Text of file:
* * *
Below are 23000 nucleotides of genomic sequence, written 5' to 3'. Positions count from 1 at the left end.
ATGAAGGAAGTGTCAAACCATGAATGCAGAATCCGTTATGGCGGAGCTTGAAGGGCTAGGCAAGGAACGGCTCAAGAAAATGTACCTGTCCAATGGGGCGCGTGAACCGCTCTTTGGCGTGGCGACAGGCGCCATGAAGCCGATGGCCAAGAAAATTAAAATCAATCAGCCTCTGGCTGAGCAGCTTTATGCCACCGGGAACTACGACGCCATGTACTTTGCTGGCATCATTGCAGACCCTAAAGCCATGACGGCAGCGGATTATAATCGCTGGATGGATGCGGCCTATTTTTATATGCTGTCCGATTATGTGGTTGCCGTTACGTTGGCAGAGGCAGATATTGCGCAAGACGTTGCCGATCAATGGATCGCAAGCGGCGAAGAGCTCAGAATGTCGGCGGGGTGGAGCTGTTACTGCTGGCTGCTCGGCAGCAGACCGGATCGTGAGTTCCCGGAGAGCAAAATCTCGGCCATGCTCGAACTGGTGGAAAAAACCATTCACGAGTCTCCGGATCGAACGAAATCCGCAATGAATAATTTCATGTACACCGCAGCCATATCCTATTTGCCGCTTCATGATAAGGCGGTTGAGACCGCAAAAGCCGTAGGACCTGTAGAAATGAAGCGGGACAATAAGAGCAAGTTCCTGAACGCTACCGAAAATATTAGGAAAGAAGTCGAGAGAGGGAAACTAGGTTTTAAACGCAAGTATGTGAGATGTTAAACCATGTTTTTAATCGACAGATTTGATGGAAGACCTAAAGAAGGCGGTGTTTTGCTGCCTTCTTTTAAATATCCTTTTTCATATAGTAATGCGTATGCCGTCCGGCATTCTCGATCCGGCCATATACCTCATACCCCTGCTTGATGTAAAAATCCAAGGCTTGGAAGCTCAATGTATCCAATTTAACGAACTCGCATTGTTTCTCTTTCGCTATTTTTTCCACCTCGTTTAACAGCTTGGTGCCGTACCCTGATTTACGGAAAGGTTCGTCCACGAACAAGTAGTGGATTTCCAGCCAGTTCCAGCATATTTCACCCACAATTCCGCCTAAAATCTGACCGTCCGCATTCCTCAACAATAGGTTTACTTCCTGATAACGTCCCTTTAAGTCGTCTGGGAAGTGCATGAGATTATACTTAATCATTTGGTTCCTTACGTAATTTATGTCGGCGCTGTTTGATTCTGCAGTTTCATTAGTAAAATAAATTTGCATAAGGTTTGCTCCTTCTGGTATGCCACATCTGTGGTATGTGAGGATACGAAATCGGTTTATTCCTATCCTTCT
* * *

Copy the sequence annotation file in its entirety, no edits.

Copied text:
Below are 23000 nucleotides of genomic sequence, written 5' to 3'. Positions count from 1 at the left end.
ATGAAGGAAGTGTCAAACCATGAATGCAGAATCCGTTATGGCGGAGCTTGAAGGGCTAGGCAAGGAACGGCTCAAGAAAATGTACCTGTCCAATGGGGCGCGTGAACCGCTCTTTGGCGTGGCGACAGGCGCCATGAAGCCGATGGCCAAGAAAATTAAAATCAATCAGCCTCTGGCTGAGCAGCTTTATGCCACCGGGAACTACGACGCCATGTACTTTGCTGGCATCATTGCAGACCCTAAAGCCATGACGGCAGCGGATTATAATCGCTGGATGGATGCGGCCTATTTTTATATGCTGTCCGATTATGTGGTTGCCGTTACGTTGGCAGAGGCAGATATTGCGCAAGACGTTGCCGATCAATGGATCGCAAGCGGCGAAGAGCTCAGAATGTCGGCGGGGTGGAGCTGTTACTGCTGGCTGCTCGGCAGCAGACCGGATCGTGAGTTCCCGGAGAGCAAAATCTCGGCCATGCTCGAACTGGTGGAAAAAACCATTCACGAGTCTCCGGATCGAACGAAATCCGCAATGAATAATTTCATGTACACCGCAGCCATATCCTATTTGCCGCTTCATGATAAGGCGGTTGAGACCGCAAAAGCCGTAGGACCTGTAGAAATGAAGCGGGACAATAAGAGCAAGTTCCTGAACGCTACCGAAAATATTAGGAAAGAAGTCGAGAGAGGGAAACTAGGTTTTAAACGCAAGTATGTGAGATGTTAAACCATGTTTTTAATCGACAGATTTGATGGAAGACCTAAAGAAGGCGGTGTTTTGCTGCCTTCTTTTAAATATCCTTTTTCATATAGTAATGCGTATGCCGTCCGGCATTCTCGATCCGGCCATATACCTCATACCCCTGCTTGATGTAAAAATCCAAGGCTTGGAAGCTCAATGTATCCAATTTAACGAACTCGCATTGTTTCTCTTTCGCTATTTTTTCCACCTCGTTTAACAGCTTGGTGCCGTACCCTGATTTACGGAAAGGTTCGTCCACGAACAAGTAGTGGATTTCCAGCCAGTTCCAGCATATTTCACCCACAATTCCGCCTAAAATCTGACCGTCCGCATTCCTCAACAATAGGTTTACTTCCTGATAACGTCCCTTTAAGTCGTCTGGGAAGTGCATGAGATTATACTTAATCATTTGGTTCCTTACGTAATTTATGTCGGCGCTGTTTGATTCTGCAGTTTCATTAGTAAAATAAATTTGCATAAGGTTTGCTCCTTCTGGTATGCCACATCTGTGGTATGTGAGGATACGAAATCGGTTTATTCCTATCCTTCT